'Go-Getter' Nurse's Campaign to Donate PPE to Community
As her concerns deepened about the health threat to her fellow nurses and other frontline workers in Southern California amid the COVID-19 pandemic, Cedars-Sinai nurse Tracy Lazaro, MSN, RN, realized she had to take action.
That sparked what has turned into Lazaro's extraordinary campaign in her off-duty hours to collect, make and distribute personal protective equipment (PPE) to try to keep as many people safe as possible.
She has reached out to nursing homes, hospitals, supermarkets and even Black Lives Matters protests, where she has both participated and handed out hand sanitizer, masks and first-aid supplies.
The effort started modestly in March. Lazaro hunted online and found some face shields and N95 masks that she could buy, or could arrange to have donated, for colleagues caring for COVID-19 patients at Cedars-Sinai.
Providing that initial batch of PPE gave Lazaro a sense that, "This is what I need to be doing with my (free) time... I need to be moving. I need to be helping."
Yet Cedars-Sinai was better-stocked for PPE than most healthcare facilities. So, Lazaro threw herself into looking for other places to help.
"There have been so many places that have very little PPE — like to the point where people purchased rain ponchos from Amazon because they couldn't get enough isolation gowns," Lazaro said.
Lazaro formed an organization, which is currently seeking nonprofit status, called PPE Now Los Angeles. She's the whirlwind at the heart of it, but she draws occasional help from her graphic designer brother, friends and new acquaintances.
It might sound cliché, but truly making a difference in even just one person's life is so uplifting and rewarding that you're going to want to do it again. And again, and again and again.
Recently, for example, Lazaro received 12,000 non-medical face masks from Starz, the premium cable channel, which said it found PPE Now Los Angeles through social media. Starz "was looking for organizations that were serving the SoCal area, and it was a perfect partnership," Natta Trivimol, a Starz brand marketing manager, said via email.
Trivimol pointed to PPE Now Los Angeles' "dedication and work they do for frontline workers that ranges from grocery store workers to healthcare staff. The passion that Tracy has for her work is very inspiring!"
Lazaro also has spent about $18,000 acquiring supplies. She said she personally put up more than half of that sum, until she maxed out her credit cards. The rest she covered with contributions.
In addition, Lazaro formed partnerships with groups that have supplied items such as eye goggles and hand sanitizer.
She has commissioned people to sew isolation gowns and masks. Boxes of PPE sometimes pile up at Lazaro's house in Whittier, the hub of her operation.
Overall, Lazaro estimates, she has distributed about 13,000 PPE items to nursing homes and hospitals in Los Angeles and Orange counties.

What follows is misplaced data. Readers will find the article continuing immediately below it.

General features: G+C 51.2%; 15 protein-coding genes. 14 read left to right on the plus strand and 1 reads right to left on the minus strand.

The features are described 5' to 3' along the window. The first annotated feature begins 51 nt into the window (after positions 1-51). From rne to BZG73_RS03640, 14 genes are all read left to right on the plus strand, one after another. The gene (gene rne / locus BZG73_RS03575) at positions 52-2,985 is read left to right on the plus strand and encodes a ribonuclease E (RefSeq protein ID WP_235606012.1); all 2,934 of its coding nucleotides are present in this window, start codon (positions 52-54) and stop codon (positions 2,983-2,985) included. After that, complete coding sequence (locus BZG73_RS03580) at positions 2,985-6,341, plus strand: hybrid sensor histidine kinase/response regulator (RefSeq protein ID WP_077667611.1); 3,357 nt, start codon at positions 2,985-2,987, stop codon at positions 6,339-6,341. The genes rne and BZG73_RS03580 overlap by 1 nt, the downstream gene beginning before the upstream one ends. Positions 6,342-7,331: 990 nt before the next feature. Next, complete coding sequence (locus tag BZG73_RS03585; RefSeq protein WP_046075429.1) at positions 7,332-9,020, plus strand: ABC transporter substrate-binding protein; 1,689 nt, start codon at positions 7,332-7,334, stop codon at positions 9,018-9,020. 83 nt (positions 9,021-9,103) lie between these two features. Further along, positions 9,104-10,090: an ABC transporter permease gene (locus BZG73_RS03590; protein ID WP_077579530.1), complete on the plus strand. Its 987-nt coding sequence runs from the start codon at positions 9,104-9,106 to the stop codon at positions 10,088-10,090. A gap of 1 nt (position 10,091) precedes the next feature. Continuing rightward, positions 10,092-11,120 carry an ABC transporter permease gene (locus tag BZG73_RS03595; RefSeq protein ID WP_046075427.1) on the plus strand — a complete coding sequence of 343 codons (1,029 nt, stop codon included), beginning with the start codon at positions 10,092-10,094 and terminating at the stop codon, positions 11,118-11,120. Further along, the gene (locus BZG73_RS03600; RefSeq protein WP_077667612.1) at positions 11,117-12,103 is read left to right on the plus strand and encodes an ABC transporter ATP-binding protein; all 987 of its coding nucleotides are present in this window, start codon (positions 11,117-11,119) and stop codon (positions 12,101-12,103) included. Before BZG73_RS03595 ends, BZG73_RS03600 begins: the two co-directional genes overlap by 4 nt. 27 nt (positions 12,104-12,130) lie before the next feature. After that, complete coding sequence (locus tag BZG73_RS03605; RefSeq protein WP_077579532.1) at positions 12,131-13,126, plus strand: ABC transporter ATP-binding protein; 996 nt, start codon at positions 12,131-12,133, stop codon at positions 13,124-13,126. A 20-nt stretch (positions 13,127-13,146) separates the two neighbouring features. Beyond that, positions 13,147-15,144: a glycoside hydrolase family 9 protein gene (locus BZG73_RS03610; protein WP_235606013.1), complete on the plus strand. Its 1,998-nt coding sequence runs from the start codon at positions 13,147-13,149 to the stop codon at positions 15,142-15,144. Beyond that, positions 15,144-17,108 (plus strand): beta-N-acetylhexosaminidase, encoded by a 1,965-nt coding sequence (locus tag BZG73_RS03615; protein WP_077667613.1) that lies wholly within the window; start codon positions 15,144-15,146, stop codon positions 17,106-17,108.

Lazaro also has taken donations such as the Starz non-medical masks to supermarkets and other big box retailers. Sometimes she’ll simply show up, explain that she wants to donate protective gear and then hand out the items to grateful employees.
Other recipients of Lazaro’s largesse have been healthcare organizations such as ChapCare, a chain of healthcare centers in the San Gabriel Valley. Steven Abramson, ChapCare's chief operations officer, said Lazaro provided face shields, masks, goggles, disinfectants and hand sanitizers.
"These are all very critical items for us that we're utilizing on a daily basis to make sure that our staff have the appropriate personal protective equipment," Abramson said.
The effort that Lazaro puts into PPE Now Los Angeles came as no surprise to her manager, Carol Mention, MSN, associate director of 6 North. "Tracy is one of my go-getters," Mention said. "She's very passionate about the community."
Lazaro, 36, the daughter of two physicians, said she started becoming an active volunteer about five years ago. That's when she began serving as a volunteer nurse at Camp del Corazon, a nonprofit group that runs a medically supervised residential summer camp on Catalina Island for children with heart disease.
Early this year, just before the COVID-19 pandemic struck California, she was part of the Cedars-Sinai volunteer group that visited Guatemala to provide surgery and other healthcare services in a program with the nonprofit group HELPS International.
The outlook that guides her, Lazaro said, is that "giving until you're empty actually leaves your heart fuller and your life fulfilled. So why not do what you can to help someone out?
"That definitely motivates me, trying to make the world a better place any way that I can," Lazaro added. "It might sound cliché, but truly making a difference in even just one person's life is so uplifting and rewarding that you're going to want to do it again. And again, and again and again."
Read more on the Cedars-Sinai Blog: A Giving Mission — Cedars-Sinai Community Benefit Program